Public Release: 

Surprising airbag hazards among research findings at hearing safety conference

National Hearing Conservation Association

At the National Hearing Conservation Association's 32nd annual conference, top experts in the field will reveal new findings related to automobile airbags, military hearing protection, and farm-work related trauma. Several hundred people are expected to attend the conference, titled "A Passion to Preserve," which will be held Feb. 15-17 at the Hyatt Regency in Savannah, Ga.

Permanent hearing loss is the third most common chronic health condition in people over the age of 65, and roughly 30 million people in the United States have significant permanent hearing loss.

"The extent of the problem in society is much greater than people realize," said NHCA Director of Education Brian Fligor. "It deserves so much of our time, attention and resources because so much of it is preventable, and it has such a profound effect on our quality of life, productivity, and general well being."

The conference will host dozens of presentations, including auditory physiologist Dr. G. Richard Price's "Intense Impulse Noise: Hearing Conservation's Poison Gas," which has surprising new data on hearing loss as a result of automobile airbag deployment. He will present data predicting that 17 percent of people who are exposed to car airbag deployment in the United States will suffer some permanent hearing loss. Price will also describe research that concludes, counterintuitively, that having car windows rolled up when airbags are deployed is actually less hazardous to the ear than rolled-down windows. Previously experts thought rolled-up windows were more dangerous because they allow for higher pressure to be created inside the cabin.

Dr. Nancy Sprince, of the University of Iowa College of Public Health, will be presenting "Hearing Loss: A Risk Factor for Farm-Work Related Traumatic Injury," in which she will discuss a new study showing that hearing difficulties increase farmers' risk of work-related traumatic injuries. She will advocate the prevention of agricultural injuries by controlling the noise exposure that leads to hearing loss.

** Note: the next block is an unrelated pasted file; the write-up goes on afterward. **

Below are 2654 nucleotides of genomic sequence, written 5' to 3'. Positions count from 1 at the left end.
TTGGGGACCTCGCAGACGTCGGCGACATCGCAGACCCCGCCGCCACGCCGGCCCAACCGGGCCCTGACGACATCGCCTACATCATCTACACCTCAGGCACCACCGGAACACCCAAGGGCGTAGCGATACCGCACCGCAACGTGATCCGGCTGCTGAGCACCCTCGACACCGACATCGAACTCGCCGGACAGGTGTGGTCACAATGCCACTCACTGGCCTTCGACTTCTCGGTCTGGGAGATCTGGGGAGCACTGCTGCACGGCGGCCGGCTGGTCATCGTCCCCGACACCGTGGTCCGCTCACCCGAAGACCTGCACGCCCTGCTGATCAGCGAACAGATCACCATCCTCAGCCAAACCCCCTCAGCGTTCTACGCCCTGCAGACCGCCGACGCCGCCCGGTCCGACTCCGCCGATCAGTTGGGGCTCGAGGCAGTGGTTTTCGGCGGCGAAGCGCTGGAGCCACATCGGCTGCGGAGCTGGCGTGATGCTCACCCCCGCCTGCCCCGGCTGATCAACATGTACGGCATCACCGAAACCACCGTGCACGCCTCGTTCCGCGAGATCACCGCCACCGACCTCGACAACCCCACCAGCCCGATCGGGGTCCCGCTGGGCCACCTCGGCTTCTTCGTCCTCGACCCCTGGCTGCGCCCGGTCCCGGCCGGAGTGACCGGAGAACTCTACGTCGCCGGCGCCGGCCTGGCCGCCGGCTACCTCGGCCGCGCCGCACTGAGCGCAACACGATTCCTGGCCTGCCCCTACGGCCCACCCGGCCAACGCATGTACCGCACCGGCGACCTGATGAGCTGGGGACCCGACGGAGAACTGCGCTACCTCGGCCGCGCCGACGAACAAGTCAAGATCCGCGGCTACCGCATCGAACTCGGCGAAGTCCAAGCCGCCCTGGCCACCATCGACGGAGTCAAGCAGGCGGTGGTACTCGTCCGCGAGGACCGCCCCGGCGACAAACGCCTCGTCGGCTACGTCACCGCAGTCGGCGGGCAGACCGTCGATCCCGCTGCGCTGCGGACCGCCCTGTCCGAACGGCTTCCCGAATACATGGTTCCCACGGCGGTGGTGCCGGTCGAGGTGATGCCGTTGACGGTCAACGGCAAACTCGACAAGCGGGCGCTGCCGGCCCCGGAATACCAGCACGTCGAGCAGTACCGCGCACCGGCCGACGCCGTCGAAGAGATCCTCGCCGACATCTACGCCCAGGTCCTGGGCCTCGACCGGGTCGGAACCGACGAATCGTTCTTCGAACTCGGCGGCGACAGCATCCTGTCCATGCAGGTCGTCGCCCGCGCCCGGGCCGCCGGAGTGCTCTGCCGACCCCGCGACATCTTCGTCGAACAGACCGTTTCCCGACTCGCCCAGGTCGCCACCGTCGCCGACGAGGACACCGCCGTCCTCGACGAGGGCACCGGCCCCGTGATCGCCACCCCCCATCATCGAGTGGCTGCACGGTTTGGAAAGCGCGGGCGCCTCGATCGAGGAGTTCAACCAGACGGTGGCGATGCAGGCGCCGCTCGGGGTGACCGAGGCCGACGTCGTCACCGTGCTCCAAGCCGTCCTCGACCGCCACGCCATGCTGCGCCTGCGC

A luncheon presented by Dr. Charles D. Ross of Longwood University will discuss how acoustical phenomena affected the outcomes of Civil War battles. He will explain how acoustic shadows, a catch-all term that encompasses several types of phenomena, can make a person not hear a sound he or she would ordinarily hear or make a person hear a sound he or she would not ordinarily hear. Also among the presentations will be an Army study assessing an improved version of the combat arms earplug. Previous concerns over the plug's fit, comfort and size have been improved, and the plug has been evaluated for performance in a number of different functions.

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The NHCA's mission is to prevent hearing loss due to noise and other environmental factors in all sectors of society. They do this by facilitating its members' professional development, encouraging research in the field, participating in regulatory and legislative activities and stimulating the exchange of information among those involved with hearing conservation.

Individual news releases on the automobile airbag hearing loss data and the farm-work related trauma study will be available on Feb. 13. Please contact Turner Brinton if you would like copies of these releases as soon as they are available.

More information on the conference can be found at www.hearingconservation.org.

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